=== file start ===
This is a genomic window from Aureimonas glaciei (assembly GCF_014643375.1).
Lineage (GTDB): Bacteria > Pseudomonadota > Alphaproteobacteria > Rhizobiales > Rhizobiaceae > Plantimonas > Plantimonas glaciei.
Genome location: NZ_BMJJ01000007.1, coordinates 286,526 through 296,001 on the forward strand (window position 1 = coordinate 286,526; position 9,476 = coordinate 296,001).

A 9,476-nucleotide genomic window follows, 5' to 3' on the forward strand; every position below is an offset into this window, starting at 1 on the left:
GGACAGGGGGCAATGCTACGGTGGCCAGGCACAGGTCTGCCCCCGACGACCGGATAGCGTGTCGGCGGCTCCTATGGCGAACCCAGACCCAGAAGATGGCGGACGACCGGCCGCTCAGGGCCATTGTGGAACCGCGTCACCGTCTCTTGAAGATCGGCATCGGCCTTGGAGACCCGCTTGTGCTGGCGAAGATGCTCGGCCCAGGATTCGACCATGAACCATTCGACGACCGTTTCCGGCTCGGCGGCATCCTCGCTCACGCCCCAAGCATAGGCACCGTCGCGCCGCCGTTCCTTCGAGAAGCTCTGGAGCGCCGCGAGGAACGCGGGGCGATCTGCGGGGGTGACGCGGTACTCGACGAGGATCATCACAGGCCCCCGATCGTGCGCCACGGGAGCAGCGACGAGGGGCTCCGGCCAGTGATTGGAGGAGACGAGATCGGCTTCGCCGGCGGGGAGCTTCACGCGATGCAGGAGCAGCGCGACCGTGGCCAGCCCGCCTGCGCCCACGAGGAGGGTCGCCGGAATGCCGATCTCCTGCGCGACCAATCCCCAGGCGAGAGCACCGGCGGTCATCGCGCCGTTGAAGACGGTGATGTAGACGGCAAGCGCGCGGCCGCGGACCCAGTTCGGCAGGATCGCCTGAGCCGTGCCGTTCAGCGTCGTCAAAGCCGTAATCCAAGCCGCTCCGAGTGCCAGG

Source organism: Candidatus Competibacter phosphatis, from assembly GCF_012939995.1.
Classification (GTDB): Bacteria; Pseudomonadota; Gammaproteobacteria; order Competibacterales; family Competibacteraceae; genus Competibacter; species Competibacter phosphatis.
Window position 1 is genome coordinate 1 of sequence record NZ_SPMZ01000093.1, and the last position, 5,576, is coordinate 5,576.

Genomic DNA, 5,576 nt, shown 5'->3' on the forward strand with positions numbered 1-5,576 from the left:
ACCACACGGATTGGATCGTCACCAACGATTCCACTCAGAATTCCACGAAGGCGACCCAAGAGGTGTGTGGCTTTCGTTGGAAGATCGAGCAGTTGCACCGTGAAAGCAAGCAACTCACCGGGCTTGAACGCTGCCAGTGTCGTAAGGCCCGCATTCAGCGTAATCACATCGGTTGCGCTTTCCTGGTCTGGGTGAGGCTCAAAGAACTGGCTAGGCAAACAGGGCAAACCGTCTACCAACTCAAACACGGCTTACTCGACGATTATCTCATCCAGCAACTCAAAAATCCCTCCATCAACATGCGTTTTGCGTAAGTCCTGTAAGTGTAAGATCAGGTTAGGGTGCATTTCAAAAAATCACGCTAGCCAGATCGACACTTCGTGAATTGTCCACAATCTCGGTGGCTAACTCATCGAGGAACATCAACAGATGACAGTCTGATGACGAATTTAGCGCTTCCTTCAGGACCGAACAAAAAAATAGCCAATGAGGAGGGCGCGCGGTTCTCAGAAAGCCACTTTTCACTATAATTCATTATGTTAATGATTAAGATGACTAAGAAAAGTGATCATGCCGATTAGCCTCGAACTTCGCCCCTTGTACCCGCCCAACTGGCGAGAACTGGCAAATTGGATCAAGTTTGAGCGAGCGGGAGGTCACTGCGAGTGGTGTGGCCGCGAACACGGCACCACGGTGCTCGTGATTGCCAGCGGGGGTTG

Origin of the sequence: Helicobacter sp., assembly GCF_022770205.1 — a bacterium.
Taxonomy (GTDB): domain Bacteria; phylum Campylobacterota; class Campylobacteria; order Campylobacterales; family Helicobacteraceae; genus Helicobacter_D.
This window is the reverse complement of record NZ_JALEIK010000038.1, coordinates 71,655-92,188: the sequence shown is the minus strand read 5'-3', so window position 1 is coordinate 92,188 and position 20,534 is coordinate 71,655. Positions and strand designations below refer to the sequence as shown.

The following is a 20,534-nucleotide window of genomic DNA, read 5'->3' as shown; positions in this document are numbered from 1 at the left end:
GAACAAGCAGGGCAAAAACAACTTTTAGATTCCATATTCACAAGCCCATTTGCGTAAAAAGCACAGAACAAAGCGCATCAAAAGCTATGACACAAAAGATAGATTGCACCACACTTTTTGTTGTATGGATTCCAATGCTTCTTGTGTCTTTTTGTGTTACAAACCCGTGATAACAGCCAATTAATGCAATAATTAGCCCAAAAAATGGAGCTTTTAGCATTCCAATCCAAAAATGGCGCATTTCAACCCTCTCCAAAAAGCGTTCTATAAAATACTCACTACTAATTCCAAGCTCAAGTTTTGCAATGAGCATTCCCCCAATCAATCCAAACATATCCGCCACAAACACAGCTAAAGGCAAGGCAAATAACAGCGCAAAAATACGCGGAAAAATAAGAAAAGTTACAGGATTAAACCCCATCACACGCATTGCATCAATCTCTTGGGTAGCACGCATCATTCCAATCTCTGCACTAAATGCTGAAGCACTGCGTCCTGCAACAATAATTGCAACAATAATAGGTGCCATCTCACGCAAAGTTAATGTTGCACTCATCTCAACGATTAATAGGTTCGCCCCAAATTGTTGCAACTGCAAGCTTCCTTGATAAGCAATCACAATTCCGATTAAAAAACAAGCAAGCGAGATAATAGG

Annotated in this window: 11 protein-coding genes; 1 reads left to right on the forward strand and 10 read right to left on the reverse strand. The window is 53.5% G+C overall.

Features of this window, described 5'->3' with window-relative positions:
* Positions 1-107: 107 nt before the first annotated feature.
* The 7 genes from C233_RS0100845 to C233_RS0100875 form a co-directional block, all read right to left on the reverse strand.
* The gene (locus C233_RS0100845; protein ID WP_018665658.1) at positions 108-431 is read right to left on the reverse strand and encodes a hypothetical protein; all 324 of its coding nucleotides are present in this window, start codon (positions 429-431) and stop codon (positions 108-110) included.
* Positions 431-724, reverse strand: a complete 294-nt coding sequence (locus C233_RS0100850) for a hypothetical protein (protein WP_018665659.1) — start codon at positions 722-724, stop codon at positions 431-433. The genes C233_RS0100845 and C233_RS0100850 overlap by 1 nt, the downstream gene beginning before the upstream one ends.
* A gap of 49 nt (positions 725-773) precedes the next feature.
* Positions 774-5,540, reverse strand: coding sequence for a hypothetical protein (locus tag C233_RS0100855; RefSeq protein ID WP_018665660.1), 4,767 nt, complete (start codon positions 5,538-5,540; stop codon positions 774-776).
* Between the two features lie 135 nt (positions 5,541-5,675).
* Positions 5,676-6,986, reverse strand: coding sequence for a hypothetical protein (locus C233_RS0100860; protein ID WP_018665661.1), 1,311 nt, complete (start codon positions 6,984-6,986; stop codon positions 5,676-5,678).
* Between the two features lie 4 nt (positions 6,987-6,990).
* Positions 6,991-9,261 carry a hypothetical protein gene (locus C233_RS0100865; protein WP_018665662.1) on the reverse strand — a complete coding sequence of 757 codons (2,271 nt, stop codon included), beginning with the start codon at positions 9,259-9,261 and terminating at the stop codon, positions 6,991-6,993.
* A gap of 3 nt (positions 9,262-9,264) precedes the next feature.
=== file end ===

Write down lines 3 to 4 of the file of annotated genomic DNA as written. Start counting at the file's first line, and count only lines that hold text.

Genome location: NZ_BMJJ01000007.1, coordinates 286,526 through 296,001 on the forward strand (window position 1 = coordinate 286,526; position 9,476 = coordinate 296,001).

A 9,476-nucleotide genomic window follows, 5' to 3' on the forward strand; every position below is an offset into this window, starting at 1 on the left: